Saturday, December 06, 2003

Weighing in on The Union's coverage of the Weismann "murder for hire" case

Nov. 2004 - would like to un-reiterate, if such is possible, but am leaving this text in its original condition.
(to reiterate - with the exception of the coverage of this one case, The Union has become an exceedingly good source of information, I no longer find myself ripping hanks of pelage from scalp when reading it, it's been taking a stand on issues of personal freedom and on considering the consequences of our actions and on defending civil public discourse; in short, it has become a newspaper to be proud of. Except for this one case...)

(relevant URLs: Weismann's letters to the editor of The Union,
Dreams end in desolation, `My parents never knew what hit them')

I would not want to be in the shoes of either Editor or Publisher of The Union. Covering William Weismann's attempt to get his neighbor killed is a no-win situation - when a prominent member of a group backed by a powerful faction in the county is arrested for something like this, the newspaper faces a choice between treating the alleged perp like any other arrestee and thereby antagonizing their advertising base and the county Powers That Be, or giving him more deferential treatment and thereby antagonizing those who expect the newspaper to aim for "big city" journalism quality.

It's further complicated by the fact that, while the person most responsible for The Union's financial health has political sympathies much in line with Weismann's, the person most responsible for the news reporting hails from the Columbia UniversityUniversity of Missouri School of Journalism. (That they are still working together is a marvel, and says much for interpersonal skills.)

Given The Union's status as small town paper, it probably is unrealistic to expect it to practice Big City Journalism in a case like this. If they want to treat Mr. Weismann gently, and omit mention of his inflammatory and revelatory letters (although analogous letters in the Herve "road rage" death case were published), so be it - most likely the letters - and other salient facts - will come out eventually in court, be it criminal or civil.

It's one thing to go easy on Bill Weismann; it's another thing to cause harm to reputations, both of the man he wanted dead and of the man who alerted authorities, neither of whom is (presumably) free to respond until the case is settled; and it is worse yet, to defend these actions - and the detrimental effects of the reporting on the justice system - as though they were ethically above reproach.

Here's what I (in role of Monday morning quarterback) would have done differently:

I would not have published derogatory information about the man Mr. Weismann sought to have murdered, particularly information provided by Weismann or his family, friends, associates or attorney.

I would not defend the publishing of such information by saying "we tried to get the would-be-victim's side of the story, but he wouldn't talk to us".* This excuse is either naive or disingenuous; until a case is settled, the District Attorney will instruct witnesses for the prosecution not to talk to the press, lest they jeopardize the upcoming trial. (if I'm wrong on this, please correct me.) So he couldn't speak to the press, he was not free to do so. This doesn't mean the press gets carte blanche to cast aspersions on his character.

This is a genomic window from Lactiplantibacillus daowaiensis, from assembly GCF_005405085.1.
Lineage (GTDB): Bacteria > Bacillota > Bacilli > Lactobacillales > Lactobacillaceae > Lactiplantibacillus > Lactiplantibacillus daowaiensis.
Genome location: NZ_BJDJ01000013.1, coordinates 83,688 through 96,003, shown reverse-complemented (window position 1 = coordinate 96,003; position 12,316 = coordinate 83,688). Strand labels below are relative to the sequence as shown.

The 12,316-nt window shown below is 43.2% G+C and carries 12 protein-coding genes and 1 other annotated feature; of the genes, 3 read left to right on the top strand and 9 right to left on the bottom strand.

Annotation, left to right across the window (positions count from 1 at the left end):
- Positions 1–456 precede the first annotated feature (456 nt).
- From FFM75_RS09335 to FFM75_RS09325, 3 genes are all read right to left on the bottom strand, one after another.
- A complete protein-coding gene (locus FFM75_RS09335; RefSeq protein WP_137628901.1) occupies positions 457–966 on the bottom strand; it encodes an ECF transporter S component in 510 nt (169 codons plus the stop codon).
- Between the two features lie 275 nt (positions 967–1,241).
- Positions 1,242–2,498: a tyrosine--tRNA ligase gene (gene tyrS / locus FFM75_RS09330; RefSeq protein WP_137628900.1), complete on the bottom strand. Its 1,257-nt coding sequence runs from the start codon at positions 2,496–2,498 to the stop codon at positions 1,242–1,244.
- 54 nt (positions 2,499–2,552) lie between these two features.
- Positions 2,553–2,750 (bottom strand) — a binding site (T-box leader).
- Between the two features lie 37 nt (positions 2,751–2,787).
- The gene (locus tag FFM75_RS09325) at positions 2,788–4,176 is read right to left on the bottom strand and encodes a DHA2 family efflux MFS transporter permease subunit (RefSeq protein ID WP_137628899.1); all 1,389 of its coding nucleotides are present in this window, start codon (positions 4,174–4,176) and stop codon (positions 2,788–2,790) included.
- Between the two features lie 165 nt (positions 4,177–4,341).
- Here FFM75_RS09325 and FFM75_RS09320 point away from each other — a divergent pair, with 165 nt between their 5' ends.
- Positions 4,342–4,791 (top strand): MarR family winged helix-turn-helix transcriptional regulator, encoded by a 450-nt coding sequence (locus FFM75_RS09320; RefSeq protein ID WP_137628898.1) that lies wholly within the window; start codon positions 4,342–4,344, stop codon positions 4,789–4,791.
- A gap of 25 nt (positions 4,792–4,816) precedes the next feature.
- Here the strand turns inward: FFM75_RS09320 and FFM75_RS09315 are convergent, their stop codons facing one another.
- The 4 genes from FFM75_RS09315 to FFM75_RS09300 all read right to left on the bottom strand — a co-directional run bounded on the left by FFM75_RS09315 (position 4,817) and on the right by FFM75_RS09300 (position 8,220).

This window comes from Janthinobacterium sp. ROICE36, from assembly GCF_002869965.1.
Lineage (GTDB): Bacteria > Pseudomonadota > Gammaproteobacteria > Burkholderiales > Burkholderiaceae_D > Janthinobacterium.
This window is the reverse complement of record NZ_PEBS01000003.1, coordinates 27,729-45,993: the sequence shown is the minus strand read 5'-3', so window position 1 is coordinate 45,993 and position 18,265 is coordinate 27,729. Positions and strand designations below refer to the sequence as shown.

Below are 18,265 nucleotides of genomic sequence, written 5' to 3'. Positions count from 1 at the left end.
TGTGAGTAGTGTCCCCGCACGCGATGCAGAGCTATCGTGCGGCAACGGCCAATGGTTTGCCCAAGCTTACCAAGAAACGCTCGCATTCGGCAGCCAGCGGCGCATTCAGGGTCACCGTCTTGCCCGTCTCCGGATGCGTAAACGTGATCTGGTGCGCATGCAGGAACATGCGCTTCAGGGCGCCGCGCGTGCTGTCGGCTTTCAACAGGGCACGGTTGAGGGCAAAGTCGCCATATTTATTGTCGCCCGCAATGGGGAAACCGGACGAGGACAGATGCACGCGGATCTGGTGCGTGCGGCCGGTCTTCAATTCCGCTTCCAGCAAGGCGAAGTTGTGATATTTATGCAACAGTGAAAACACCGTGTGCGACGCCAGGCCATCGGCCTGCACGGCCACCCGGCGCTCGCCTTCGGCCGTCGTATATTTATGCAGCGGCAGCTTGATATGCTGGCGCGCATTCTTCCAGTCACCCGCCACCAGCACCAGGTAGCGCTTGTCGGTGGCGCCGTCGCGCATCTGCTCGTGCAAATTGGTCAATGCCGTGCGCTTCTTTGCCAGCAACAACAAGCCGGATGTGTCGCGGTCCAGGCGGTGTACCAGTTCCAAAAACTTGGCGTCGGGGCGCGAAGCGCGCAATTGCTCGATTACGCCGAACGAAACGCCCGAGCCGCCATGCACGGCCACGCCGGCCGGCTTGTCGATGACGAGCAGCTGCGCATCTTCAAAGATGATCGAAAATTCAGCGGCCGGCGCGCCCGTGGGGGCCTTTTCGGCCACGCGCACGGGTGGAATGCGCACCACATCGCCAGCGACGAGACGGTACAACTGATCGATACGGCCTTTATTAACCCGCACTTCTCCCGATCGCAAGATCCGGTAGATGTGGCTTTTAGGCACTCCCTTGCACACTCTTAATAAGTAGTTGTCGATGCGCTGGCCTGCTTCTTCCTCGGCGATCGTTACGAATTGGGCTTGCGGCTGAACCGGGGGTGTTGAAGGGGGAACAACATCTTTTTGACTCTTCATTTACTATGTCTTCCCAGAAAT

I would not have published a statement from one of Mr. Weismann's family members deliberately exposing negative information about the whistleblower's** distant past, information that the court did not feel was germane to the case. This man too has presumably been told not to speak to the press until the case is settled, thus he too is currently not free to defend himself. Plus, for The Union to publish the info - even in the form of a quote from Weismann's daughter - shows disrespect for the legal system that sought to protect the whistleblower's privacy.

Regarding detrimental effects of the reporting on the justice system***: readers were concerned that the coverage would taint the jury pool by giving potential jurors information (irrespective of bias and accuracy) about the case. The editor responded: "I doubt there will be a problem finding a jury for this case, if it goes to trial (and it's doubtful it will). There are plenty of news-averse people in Nevada County who have no clue who the president of the United States is, let alone Bill Weismann." OK. Granted, coverage or no coverage, those seats in the courtroom will be occupied by warm bodies. But will justice be served if the jurors must now be chosen from the most news-averse and clueless people in the county?

One more question for editor and publisher of The Union: if the whole truth does come out, and it shows Weismann's target and whistleblower to be the decent human beings that I suspect they are (and yes, i could be wrong) - will you pledge to apologize publicly to these two men?

The Union is a mighty fine paper these days. Here's hoping the coverage of the Weismann case is - and remains - an aberration. And that the truth does come out.

* re one-sided story: true, it was also defended by saying (more or less) "we tried as hard as we could to get Wess's side of the story from court documents and statements of friends etc"; but this is weak, it's still not fair until Wess is free to speak in his own defense.

** There is probably a much better term to use here. What I mean is, the guy that Weismann approached about killing Wess.

*** There are detrimental effects of news coverage before a trial. There are also positive effects of news coverage before a trial. It's the denial that the former exist, that seems troublesome.